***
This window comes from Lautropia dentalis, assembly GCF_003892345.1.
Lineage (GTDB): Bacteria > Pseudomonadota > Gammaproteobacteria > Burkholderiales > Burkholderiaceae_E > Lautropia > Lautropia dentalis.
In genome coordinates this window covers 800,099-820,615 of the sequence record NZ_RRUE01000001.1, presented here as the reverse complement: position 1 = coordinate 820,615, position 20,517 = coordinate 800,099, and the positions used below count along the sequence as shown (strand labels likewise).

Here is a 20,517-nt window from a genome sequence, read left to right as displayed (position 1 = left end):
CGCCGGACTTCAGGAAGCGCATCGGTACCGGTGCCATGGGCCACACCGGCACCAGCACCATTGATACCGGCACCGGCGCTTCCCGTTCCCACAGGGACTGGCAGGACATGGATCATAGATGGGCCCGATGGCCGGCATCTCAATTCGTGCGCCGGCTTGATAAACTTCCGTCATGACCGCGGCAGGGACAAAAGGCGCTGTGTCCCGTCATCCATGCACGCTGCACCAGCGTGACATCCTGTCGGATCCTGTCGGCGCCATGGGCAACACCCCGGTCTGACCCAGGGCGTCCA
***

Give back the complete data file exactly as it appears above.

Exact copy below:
This window comes from Lautropia dentalis, assembly GCF_003892345.1.
Lineage (GTDB): Bacteria > Pseudomonadota > Gammaproteobacteria > Burkholderiales > Burkholderiaceae_E > Lautropia > Lautropia dentalis.
In genome coordinates this window covers 800,099-820,615 of the sequence record NZ_RRUE01000001.1, presented here as the reverse complement: position 1 = coordinate 820,615, position 20,517 = coordinate 800,099, and the positions used below count along the sequence as shown (strand labels likewise).

Here is a 20,517-nt window from a genome sequence, read left to right as displayed (position 1 = left end):
CGCCGGACTTCAGGAAGCGCATCGGTACCGGTGCCATGGGCCACACCGGCACCAGCACCATTGATACCGGCACCGGCGCTTCCCGTTCCCACAGGGACTGGCAGGACATGGATCATAGATGGGCCCGATGGCCGGCATCTCAATTCGTGCGCCGGCTTGATAAACTTCCGTCATGACCGCGGCAGGGACAAAAGGCGCTGTGTCCCGTCATCCATGCACGCTGCACCAGCGTGACATCCTGTCGGATCCTGTCGGCGCCATGGGCAACACCCCGGTCTGACCCAGGGCGTCCA